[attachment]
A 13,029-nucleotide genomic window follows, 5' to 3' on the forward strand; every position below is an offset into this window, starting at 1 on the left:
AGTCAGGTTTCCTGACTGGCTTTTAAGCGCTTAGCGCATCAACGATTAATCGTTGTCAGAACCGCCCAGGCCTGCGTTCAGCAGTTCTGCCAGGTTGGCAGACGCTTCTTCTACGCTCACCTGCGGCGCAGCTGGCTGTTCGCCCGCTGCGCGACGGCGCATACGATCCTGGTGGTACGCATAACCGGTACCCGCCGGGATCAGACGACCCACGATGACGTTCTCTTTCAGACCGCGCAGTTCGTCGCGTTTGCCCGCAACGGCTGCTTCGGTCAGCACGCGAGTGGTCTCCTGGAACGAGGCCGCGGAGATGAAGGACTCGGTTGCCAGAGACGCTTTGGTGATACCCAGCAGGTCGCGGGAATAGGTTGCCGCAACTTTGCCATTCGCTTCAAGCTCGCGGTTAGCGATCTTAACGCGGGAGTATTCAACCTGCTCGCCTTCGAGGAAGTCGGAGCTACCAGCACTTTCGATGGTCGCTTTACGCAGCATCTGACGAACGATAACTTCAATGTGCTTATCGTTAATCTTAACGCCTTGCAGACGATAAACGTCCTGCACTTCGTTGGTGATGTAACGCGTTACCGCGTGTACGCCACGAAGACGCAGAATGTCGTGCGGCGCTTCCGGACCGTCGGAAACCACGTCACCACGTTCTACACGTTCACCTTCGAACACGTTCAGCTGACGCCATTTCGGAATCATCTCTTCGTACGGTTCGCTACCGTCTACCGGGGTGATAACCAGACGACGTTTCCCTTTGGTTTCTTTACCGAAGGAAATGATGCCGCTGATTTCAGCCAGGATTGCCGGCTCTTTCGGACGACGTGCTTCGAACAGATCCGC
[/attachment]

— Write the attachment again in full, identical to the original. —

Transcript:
A 13,029-nucleotide genomic window follows, 5' to 3' on the forward strand; every position below is an offset into this window, starting at 1 on the left:
AGTCAGGTTTCCTGACTGGCTTTTAAGCGCTTAGCGCATCAACGATTAATCGTTGTCAGAACCGCCCAGGCCTGCGTTCAGCAGTTCTGCCAGGTTGGCAGACGCTTCTTCTACGCTCACCTGCGGCGCAGCTGGCTGTTCGCCCGCTGCGCGACGGCGCATACGATCCTGGTGGTACGCATAACCGGTACCCGCCGGGATCAGACGACCCACGATGACGTTCTCTTTCAGACCGCGCAGTTCGTCGCGTTTGCCCGCAACGGCTGCTTCGGTCAGCACGCGAGTGGTCTCCTGGAACGAGGCCGCGGAGATGAAGGACTCGGTTGCCAGAGACGCTTTGGTGATACCCAGCAGGTCGCGGGAATAGGTTGCCGCAACTTTGCCATTCGCTTCAAGCTCGCGGTTAGCGATCTTAACGCGGGAGTATTCAACCTGCTCGCCTTCGAGGAAGTCGGAGCTACCAGCACTTTCGATGGTCGCTTTACGCAGCATCTGACGAACGATAACTTCAATGTGCTTATCGTTAATCTTAACGCCTTGCAGACGATAAACGTCCTGCACTTCGTTGGTGATGTAACGCGTTACCGCGTGTACGCCACGAAGACGCAGAATGTCGTGCGGCGCTTCCGGACCGTCGGAAACCACGTCACCACGTTCTACACGTTCACCTTCGAACACGTTCAGCTGACGCCATTTCGGAATCATCTCTTCGTACGGTTCGCTACCGTCTACCGGGGTGATAACCAGACGACGTTTCCCTTTGGTTTCTTTACCGAAGGAAATGATGCCGCTGATTTCAGCCAGGATTGCCGGCTCTTTCGGACGACGTGCTTCGAACAGATCCGC